October 7, 2011
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This week in Sustainable Transportation Planning (URBANST 165) we learned that U.S. roads were first paved because of intense pressure, not from the automobile industry, but from bicycle interest groups. At the turn of the 20th century, pedestrians determined the speed and flow of traffic, cyclists dominated the roads, and it was the motorists, of all people, who were seen as the interlopers. This hierarchy, of course, has been completely reversed, and it is now hard to imagine a time when commuters truly shared the road.
Bicycles are still allowed on the roads, but our urban streets and transportation amenities are tailored to the car. It is against the law to ride your bike on the sidewalk, and yet, you must bring your bike up onto the sidewalk to find a designated parking rack. Doesn’t this seem a bit strange? The sidewalk is for pedestrians, the street is for cars, and it is unclear where cyclists are meant to feel at home. It seems to me that if cyclists are meant to ride on the road, they should be able to park on the road just like a car. In fact, turning a couple parking spots on every street into mini bike lots (2-3 racks per space= 4-6 bikes per space) would be a great way to encourage biking, discourage driving and provide a visual reminder to drivers of the cyclist presence on the roads.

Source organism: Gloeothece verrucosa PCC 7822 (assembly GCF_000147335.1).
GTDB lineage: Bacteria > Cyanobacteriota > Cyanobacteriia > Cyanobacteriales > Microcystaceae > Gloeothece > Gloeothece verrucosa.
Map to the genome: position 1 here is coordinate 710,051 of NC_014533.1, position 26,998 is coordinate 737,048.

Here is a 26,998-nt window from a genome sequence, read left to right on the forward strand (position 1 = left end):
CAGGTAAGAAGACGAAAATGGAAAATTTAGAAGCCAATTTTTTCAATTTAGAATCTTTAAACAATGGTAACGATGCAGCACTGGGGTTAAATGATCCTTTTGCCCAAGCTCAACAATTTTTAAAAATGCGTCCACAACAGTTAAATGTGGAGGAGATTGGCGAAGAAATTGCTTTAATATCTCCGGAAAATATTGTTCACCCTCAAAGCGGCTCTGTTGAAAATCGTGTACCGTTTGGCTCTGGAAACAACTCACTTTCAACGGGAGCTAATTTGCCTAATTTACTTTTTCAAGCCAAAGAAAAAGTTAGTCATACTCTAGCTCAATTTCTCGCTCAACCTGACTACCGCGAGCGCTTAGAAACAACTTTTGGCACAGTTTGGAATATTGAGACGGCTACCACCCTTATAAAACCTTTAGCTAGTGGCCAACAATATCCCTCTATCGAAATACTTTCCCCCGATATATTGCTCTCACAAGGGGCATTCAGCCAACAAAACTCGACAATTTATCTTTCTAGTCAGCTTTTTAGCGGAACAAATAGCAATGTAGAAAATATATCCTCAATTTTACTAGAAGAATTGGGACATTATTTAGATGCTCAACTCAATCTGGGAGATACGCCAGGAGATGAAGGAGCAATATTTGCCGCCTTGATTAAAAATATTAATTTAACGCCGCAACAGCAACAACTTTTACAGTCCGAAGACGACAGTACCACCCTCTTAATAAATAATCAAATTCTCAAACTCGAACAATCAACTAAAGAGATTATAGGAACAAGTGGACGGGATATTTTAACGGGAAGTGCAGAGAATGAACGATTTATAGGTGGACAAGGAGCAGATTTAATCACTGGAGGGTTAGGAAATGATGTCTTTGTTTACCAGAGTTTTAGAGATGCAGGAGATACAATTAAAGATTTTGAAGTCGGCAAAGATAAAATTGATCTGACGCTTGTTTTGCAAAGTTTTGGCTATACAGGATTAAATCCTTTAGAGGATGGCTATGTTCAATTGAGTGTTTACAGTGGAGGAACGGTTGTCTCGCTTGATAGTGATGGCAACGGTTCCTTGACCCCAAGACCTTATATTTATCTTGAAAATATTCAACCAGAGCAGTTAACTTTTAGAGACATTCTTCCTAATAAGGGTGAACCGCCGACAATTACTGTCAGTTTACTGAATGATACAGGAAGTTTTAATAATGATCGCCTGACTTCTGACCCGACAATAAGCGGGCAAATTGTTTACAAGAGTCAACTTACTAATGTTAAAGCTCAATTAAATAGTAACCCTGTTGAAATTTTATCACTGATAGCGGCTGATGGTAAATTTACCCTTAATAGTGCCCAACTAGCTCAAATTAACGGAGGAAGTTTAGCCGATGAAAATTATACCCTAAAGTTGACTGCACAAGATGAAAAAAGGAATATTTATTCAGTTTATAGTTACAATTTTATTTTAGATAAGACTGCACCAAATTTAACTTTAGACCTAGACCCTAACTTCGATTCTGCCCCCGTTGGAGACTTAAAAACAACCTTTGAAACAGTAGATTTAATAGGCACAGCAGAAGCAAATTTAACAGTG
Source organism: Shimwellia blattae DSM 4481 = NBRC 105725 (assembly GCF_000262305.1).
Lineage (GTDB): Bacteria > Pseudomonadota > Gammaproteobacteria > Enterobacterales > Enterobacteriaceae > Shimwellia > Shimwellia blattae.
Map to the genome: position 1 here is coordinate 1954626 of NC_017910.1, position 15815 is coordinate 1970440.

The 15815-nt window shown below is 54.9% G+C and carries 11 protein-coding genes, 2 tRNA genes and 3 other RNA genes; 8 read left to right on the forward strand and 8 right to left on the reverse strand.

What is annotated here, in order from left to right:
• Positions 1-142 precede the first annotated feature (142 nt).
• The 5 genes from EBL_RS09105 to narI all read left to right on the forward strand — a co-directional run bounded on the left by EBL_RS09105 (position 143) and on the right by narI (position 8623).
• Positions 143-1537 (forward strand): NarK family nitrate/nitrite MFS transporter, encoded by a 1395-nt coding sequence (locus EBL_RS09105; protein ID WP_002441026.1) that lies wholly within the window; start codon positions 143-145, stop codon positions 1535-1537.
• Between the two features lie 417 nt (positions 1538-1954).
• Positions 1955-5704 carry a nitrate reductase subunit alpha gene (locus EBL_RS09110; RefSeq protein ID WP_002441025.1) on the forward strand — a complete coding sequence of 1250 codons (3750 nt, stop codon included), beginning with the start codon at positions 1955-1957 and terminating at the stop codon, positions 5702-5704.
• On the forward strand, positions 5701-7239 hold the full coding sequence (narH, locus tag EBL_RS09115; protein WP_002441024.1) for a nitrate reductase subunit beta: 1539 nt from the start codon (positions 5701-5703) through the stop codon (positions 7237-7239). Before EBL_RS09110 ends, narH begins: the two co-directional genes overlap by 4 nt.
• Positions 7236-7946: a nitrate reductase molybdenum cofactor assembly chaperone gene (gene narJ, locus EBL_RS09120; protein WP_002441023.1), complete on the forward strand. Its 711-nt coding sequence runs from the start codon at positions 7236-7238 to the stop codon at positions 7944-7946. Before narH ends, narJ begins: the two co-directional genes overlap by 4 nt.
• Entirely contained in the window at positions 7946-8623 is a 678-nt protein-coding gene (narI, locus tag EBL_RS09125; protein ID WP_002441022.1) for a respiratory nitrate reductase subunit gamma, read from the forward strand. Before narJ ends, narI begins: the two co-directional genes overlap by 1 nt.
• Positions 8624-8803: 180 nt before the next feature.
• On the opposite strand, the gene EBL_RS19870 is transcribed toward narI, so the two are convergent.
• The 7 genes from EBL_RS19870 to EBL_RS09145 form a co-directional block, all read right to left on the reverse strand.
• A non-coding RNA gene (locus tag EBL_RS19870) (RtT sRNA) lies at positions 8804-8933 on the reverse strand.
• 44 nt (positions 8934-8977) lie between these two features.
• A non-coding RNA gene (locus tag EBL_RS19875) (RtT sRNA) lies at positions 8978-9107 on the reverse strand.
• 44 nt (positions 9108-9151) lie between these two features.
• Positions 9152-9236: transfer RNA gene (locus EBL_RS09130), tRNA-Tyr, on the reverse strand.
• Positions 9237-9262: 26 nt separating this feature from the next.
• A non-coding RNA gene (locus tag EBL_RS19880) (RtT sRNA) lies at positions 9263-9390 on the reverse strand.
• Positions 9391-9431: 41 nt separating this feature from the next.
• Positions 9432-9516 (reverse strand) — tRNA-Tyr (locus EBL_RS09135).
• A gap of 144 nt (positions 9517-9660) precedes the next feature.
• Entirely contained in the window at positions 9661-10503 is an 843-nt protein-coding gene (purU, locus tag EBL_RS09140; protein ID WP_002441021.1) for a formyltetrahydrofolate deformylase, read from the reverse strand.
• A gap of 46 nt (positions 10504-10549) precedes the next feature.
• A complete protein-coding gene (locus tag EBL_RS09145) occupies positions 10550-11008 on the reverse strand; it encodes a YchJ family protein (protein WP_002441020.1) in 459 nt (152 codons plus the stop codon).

SPUR, the San Francisco Planning and Urban Research Association, has been working on a project called Reclaim Market Street, which facilitates temporary public experiments that look at how the San Francisco thoroughfare and its surrounding public spaces are used by the public. This weekend (Saturday 8th, 12-5PM) they will be organizing a Sidewalk Intervention, the next weekend (Saturday 15th, 1-9 PM) a Plaza Intervention, and the following weekend (Saturday 22nd, 1-5PM) a Street Intervention, which will include a collaborative bike ride down Market in search of the best bike lane options. The input and observations at the these events will eventually lead to the 2015 Remaking of Market Street. Who knows, maybe the public will demand a return to the bicycle and pedestrian-dominated Market Street of 1910.